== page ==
Insight is of many kinds and degrees. The often overlooked point is how low the reliability may be in modern diagnoses. But there is room for improvement: evidence suggests that both structured interviews and broader information can improve reliability of diagnosis.
There is some overlapping of criteria among different disorders in the list. A way of dealing with the problem has been to group common personality disorders into three clusters, each group with a set of similar disorders. There is also a "not otherwise specified" basket category. Suffice to say that the evidence is that current diagnostic categories may not reveal all people with personality disorders and who need treatment, or better treatment. The methods have some built-in flaws of inaccuracy and labelling defects, but still are of much use.
Personality disorder symptoms, as with all mental disorders, can vary over time and become much more acute during times of stress in a person's life. One should try to reflect on various interactions between physical health and disease and personality disorders.
THERE are differences between personality disorders and other mental disorders. For example, the obsessive-compulsive personality disorder (OCPD) is defined differently than the obsessive-compulsive disorder (OCD). In the following you can find personality disorders defined by the concepts that professionals use, with nothing omitted from the central definitions.
Antisocial (Dissocial) Personality Disorder – WHO F60.2
This disorder usually comes to attention because of a gross disparity between behaviour and the prevailing social norms, and chalked out by at least three of the following:
There may also be persistent irritability as an associated feature. Conduct disorder during childhood and adolescence, though not invariably present, may further support the diagnosis.
INCLUDING: amoral, antisocial, asocial, psychopathic, and sociopathic personality (disorder)
EXCLUDING: conduct disorders - emotionally unstable personality disorder
Diagnostic criteria for 301.7 Antisocial Personality Disorder: DSM-IV & DSM-IV-TR
Individuals with this Cluster B Personality Disorder in their actions regularly disregard and violate the rights of others. These conducts may be aggressive or destructive and may involve breaking laws or rules, deceit or theft.
There is a pervasive pattern of disregard for and violation of the rights of others occurring since age 15 years, as indicated by three (or more) of the following:
Anxious (Avoidant) Personality Disorder – WHO F60.6
PERSONALITY disorder chalked out by at least three of the following:
Diagnostic criteria for 301.82 Avoidant (Anxious) Personality Disorder - DSM-IV
Individuals with this Cluster C Personality Disorder are socially inhibited, usually feel inadequate and are overly sensitive to criticism.
A pervasive pattern of social inhibition, feelings of inadequacy, and hypersensitivity to negative evaluation, beginning by early adulthood and present in a variety of contexts, as indicated by four (or more) of the following:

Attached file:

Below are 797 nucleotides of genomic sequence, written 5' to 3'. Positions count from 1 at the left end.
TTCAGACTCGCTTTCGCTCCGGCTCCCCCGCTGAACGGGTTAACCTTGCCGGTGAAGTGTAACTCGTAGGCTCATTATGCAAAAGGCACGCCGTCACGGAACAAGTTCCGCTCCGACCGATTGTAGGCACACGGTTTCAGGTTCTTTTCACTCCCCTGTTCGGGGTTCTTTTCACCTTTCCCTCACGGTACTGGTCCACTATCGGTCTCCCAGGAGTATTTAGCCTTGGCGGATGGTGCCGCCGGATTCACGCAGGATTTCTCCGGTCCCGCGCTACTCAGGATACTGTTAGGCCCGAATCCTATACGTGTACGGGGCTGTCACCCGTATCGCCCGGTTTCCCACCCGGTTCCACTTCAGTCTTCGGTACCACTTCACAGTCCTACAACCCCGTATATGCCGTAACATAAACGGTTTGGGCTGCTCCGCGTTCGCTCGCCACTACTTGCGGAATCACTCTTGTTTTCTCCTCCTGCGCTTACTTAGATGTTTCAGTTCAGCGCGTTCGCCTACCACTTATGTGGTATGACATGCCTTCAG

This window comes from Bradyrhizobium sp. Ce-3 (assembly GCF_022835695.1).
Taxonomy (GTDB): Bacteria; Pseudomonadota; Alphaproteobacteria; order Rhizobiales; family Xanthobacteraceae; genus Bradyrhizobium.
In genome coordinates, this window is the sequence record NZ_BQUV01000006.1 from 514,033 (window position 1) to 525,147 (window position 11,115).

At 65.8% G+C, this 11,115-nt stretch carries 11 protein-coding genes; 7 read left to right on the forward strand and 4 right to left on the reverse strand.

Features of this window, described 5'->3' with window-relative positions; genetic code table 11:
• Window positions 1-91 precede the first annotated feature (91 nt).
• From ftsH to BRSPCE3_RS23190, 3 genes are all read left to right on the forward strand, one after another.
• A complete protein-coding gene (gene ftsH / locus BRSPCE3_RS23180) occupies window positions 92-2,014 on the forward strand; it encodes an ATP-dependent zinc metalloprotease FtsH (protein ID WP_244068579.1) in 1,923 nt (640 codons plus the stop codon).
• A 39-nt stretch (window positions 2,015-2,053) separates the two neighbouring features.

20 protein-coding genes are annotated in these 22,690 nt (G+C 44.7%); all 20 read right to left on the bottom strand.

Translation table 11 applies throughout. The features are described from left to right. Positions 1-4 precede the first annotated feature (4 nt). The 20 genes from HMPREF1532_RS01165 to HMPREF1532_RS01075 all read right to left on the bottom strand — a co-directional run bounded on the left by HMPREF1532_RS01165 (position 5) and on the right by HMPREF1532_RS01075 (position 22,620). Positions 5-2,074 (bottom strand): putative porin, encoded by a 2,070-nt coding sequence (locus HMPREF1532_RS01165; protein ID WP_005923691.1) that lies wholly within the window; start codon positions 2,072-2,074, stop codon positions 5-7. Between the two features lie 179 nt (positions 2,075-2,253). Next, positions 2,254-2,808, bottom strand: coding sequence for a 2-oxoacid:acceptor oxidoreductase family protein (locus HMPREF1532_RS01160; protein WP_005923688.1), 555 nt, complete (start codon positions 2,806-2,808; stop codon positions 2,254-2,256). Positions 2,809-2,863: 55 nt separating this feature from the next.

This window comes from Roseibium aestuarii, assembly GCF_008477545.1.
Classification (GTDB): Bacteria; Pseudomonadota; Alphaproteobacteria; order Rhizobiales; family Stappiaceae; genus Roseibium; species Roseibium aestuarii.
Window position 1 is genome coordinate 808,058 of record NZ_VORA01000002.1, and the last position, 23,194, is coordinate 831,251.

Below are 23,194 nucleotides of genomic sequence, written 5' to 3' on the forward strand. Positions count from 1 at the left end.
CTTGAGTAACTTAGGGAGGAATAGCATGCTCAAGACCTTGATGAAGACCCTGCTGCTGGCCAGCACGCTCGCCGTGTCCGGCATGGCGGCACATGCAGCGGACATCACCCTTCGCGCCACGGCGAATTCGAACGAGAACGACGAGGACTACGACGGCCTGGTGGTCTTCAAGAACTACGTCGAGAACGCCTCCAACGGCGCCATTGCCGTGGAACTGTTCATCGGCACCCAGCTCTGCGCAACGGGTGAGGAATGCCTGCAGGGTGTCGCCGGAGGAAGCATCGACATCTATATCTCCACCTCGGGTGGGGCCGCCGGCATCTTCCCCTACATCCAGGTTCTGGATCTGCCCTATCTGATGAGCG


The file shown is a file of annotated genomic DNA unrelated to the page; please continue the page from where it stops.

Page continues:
Emotionally Unstable (Borderline) Personality Disorder - WHO F60.3
There is a marked tendency to act impulsively without considering the consequences, together with affective instability. The ability to plan ahead may be minimal, and outbursts of intense anger may often lead to violence or "behavioural explosions"; these are easily precipitated when impulsive acts are criticized or thwarted by others.
Two variants of this personality disorder are specified, and both share this general theme of impulsiveness and lack of self-control.
The predominant traits are emotional instability and lack of impulse control. Outbursts of violence or threatening behaviour are common, particularly in response to criticism by others.
INCLUDING: explosive and aggressive personality (disorder).
EXCLUDING: dissocial personality disorder.
Several of the marks of emotional instability are present; in addition, the patient's own self-image, aims, and internal preferences (including sexual) are often unclear or disturbed. There are usually chronic feelings of emptiness. A liability to become involved in intense and unstable relationships may cause repeated emotional crises and may be associated with excessive efforts to avoid abandonment and a series of suicidal threats or acts of self-harm (although these may occur without obvious precipitants).
INCLUDING: - borderline personality (disorder)
Diagnostic criteria for 301.83 Borderline Personality Disorder - DSM-IV
Individuals with this Cluster B Personality Disorder behave impulsively and their relationships, self-image, and emotions are unstable.
A pervasive pattern of instability of interpersonal relationships, self-image, and affects, and marked impulsivity beginning by early adulthood and present in a variety of contexts, as indicated by five (or more) of the following:
Dependent Personality Disorder – WHO F60.7
Personality disorder marked by at least three of the following:
INCLUDING: - asthenic, inadequate, passive, and self-defeating personality (disorder)
Diagnostic criteria for 301.6 Dependent Personality Disorder
Individuals with this Cluster C Personality Disorder use their submissive and clinging conduct toward others to elicit care, depending on them for initiative, reassurance, decision making, and advice.
A pervasive and excessive need to be taken care of that leads to submissive and clinging conduct and fears of separation, beginning by early adulthood and present in a variety of contexts, as indicated by five (or more) of the following: